Wednesday, October 26, 2016

Eastside Property: Echo Park house gets a new set of stairs and price tag

House after garage and stairway were added. Photo from Redfin

Before new construction. Photo from Redfin

It was early last year when this Echo Park home at 1515 Allesandro Street went up for sale for $429,000  even though the property owner had run out of money to build a stairway to reach the unfinished house near the top of the sloping lot.  This month, the same house went back up for sale after apparently new owners finished building the three-bedroom house, which now sports a garage and a stairway leading to the street.  The current owners did not pay any where near the $429,000 asking price. Instead, according to Redfin, the house sold for $140,000 last November. Now they are asking for $599,000 – stairway included.

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  1. Anyone else see the weird shaped grass and pits in the backyard on the GMaps satellite view? Was there underground structure of some sort? Or was it trenched for a potential foundation? Either way, it looks like the flippers just filled in the ditches and grassed over it all.

  2. That is an astoundingly ugly house and makes a primary example of why LA needs architectural standards. Whoever the architect is who designed that, his or her license should be revoked.

    This thing takes ugly square box to new heights. They even eliminated all setback! That requires the city to give them special permission, as the zoning does not allow for that. So, the city gave them special permission to build an abomination. Why bother to have any rules at all, or to have any review at all if you are going to approve crap like this?

    I would not mind it at all if the next earthquake serves to have this thing swallowed up by the Earth, never to be seen or heard from again.

    I am VERY happy that I don’t live across the street from this abomination.

    • Abomination? Come on, there are hundreds of houses like this one, all over hillside streets. It’s your right to dislike it, but it doesn’t bother me at all.

    • Uh Mark? Did you see the before picture?

      Mark, move to Irvine. They have lots of “architectural standards” you’d be happy with…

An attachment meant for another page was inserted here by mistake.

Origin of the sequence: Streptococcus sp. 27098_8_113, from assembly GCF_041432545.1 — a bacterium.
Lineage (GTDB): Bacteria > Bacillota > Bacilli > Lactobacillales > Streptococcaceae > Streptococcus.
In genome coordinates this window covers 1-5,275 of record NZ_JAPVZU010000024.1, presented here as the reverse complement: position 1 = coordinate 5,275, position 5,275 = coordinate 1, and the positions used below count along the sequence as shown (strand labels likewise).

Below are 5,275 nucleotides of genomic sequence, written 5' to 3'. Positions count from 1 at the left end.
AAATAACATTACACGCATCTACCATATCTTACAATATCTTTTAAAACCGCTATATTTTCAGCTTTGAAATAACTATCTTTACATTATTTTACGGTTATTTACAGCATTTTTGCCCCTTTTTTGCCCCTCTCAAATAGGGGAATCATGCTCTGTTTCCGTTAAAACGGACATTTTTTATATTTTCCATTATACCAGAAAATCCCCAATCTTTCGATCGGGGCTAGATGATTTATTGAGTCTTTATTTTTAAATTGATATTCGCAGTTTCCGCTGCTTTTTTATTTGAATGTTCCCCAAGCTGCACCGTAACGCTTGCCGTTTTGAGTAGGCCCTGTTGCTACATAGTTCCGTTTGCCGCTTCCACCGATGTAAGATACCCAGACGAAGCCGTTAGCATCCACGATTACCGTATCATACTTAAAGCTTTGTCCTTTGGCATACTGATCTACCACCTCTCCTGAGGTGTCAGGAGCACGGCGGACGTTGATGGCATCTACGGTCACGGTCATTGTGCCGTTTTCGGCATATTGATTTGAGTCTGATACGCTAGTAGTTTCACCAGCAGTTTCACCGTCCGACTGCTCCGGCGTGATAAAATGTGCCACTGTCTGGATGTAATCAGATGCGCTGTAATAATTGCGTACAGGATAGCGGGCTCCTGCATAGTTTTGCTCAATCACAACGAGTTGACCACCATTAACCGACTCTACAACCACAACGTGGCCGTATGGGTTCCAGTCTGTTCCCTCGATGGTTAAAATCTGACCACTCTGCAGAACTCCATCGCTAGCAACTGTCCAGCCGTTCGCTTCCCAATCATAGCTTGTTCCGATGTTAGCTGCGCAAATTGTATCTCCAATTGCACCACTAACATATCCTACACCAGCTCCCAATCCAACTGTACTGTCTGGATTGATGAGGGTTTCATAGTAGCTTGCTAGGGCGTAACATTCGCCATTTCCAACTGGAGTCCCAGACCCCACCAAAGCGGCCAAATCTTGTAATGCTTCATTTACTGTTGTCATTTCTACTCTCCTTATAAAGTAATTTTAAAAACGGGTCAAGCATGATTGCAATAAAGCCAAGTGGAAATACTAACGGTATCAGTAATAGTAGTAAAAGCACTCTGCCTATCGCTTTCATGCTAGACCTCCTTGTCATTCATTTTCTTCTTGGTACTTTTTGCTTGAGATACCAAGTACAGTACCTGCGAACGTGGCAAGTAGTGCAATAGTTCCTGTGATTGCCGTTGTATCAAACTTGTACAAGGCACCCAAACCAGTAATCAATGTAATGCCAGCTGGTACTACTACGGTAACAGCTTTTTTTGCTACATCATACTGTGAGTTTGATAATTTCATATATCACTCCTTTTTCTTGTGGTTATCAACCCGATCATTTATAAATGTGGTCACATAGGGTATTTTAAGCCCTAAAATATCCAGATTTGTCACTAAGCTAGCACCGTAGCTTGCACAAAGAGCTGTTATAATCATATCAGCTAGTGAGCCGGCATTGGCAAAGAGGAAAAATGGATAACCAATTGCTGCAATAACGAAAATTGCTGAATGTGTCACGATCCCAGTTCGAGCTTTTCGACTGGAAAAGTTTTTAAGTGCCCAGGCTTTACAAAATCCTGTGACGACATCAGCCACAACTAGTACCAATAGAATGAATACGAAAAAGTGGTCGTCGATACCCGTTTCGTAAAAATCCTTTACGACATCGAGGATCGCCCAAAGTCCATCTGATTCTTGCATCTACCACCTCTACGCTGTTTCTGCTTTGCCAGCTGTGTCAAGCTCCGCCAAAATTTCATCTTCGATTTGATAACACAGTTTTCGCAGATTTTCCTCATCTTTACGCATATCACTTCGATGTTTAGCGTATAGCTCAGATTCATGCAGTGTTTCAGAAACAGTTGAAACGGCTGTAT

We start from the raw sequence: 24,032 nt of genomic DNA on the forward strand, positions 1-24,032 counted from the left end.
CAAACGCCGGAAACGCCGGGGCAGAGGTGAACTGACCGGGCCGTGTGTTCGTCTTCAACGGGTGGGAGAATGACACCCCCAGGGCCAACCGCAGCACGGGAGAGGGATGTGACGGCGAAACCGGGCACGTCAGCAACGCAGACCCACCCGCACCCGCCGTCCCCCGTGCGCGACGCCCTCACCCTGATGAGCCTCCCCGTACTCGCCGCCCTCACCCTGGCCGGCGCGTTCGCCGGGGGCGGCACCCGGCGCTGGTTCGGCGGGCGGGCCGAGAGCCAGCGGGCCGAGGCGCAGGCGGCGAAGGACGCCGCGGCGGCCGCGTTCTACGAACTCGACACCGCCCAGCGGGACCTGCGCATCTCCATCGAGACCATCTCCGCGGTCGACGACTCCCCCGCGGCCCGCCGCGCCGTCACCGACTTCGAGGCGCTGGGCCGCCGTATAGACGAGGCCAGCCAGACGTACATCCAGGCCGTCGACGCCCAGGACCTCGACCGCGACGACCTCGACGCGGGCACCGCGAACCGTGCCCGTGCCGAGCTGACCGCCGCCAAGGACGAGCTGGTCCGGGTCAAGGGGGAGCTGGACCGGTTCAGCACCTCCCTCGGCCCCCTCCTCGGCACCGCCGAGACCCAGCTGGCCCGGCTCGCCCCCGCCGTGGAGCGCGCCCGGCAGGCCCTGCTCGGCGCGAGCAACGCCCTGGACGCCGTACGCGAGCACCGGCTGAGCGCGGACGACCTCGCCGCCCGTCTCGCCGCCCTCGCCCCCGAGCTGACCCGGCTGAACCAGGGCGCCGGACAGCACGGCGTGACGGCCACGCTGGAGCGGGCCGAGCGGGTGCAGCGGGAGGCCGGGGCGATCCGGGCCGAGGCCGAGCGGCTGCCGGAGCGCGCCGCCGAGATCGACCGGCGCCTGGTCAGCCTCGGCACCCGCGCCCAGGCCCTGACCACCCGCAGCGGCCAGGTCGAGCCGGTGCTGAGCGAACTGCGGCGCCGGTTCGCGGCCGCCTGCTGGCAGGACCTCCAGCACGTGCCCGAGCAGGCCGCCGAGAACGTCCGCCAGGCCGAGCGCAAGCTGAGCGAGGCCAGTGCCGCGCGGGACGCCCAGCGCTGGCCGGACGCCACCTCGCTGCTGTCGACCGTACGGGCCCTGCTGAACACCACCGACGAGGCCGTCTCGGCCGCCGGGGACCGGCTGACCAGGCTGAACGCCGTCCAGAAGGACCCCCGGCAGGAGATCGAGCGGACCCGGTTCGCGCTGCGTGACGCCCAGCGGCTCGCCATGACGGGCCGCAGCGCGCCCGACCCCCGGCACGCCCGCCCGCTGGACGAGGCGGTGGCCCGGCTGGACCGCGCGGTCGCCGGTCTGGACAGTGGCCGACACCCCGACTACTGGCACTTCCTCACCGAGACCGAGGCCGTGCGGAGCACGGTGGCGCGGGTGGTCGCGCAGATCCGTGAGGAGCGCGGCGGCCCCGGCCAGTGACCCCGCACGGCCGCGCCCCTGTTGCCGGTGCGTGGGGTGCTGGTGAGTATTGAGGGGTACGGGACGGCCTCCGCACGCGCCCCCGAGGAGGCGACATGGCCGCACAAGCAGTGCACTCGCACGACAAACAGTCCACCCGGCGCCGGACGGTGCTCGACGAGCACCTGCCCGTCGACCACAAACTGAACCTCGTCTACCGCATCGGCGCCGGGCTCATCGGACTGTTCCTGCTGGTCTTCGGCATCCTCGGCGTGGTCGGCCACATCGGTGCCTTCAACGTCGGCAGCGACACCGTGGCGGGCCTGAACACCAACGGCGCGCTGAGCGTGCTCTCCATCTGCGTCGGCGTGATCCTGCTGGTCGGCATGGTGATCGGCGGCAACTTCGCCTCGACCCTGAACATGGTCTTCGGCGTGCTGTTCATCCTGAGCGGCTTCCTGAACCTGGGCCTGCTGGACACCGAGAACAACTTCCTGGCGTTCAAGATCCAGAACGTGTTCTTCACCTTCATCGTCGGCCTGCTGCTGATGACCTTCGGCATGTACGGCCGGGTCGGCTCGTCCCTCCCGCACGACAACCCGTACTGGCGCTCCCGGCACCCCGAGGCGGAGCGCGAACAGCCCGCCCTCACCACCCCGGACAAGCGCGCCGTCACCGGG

• If I’m not mistaken, the Hillside Ordinance allows structures to be built much closer to the sidewalk than typical setbacks require.

      Incidentally, this often helps new construction blend in with old ’20s places close to the street.

      I’m sure the neighbors prefer this new construction to the DIY POS that sat here before.

    • The LA code requires two off-street parking spaces, that must be separately accessible (i.e., side-by-side, not tandem). On a hillside parcel where the road is at the base of the lot, that pretty much mandates a two-car garage opening right onto the street, as with the dwelling above. That’s why this type of construction is so common, as others have observed.

      It’s not even clear that the new construction required a variance (“special permission”); it might have followed the footprint of whatever was there before.

      In cases where the road is above the lot, there’s another common type of construction, which again has the garage right off the street. Then, the dwelling spaces are either on the same level as the garage, or terraced below it.

      • We just tried to help design something like this in Silver Lake to see how far up the lot we could get with a driveway to LA City Code. There is a reason the garage almost always has to sit on the street on these hillside areas. Even if someone is attempting to throw money at their house to make something work.


    • Right, because the way it looked before the renovation was so much nicer….
      Get real!

  3. thanks for clearing up a couple things:

    1) you like to overuse the word ‘abomination’
    2) you lack any actual understanding the construction process in Los Angeles.
    and finally,
    3) you’ve probably never met an architect; and clearly have no idea how the profession works.

  4. Wow, and here I am thinking how this is a huge improvement for the neighborhood and how I wish so many more places in EP would get flipped so they will look better than the sad decay that is throughout EP.

    • I agree – it could be SOOOO much worse. If I were a neighbor of this place I would be quite happy that the old dilapidated shack was gone (I can image what the abandoned house attracted). It may not be a glittering showplace, but it’s 100x better than the “former” picture. And given that the garage looks better than the house I would also say in this case it was fine to lose the setback.

  5. Great for EP!

  6. I lived on this street for 2 years and this lot sat 1/2 finished for over two years. It’s only purpose was to host rotting trees months after Christmas. While I agree that it isn’t the most beautiful home ever made, do yourself a favor and street view Allesandro Street and see how it stacks up to the other decrepit properties.

    • Yes, and check out the house just downhill from this one, and on the other side of the street… the one with all the chickens on the front porch. Let’s hope it’s flipped soon.

  7. ugh. The only “abomination” here is house flippers. Making it impossible for anyone else to own property, one flip at a time.

  8. Deville, the houses that flippers sell are…SOLD. This means that the homes have new owners, someone else other than the flippers now own the house. Not sure what your point was.

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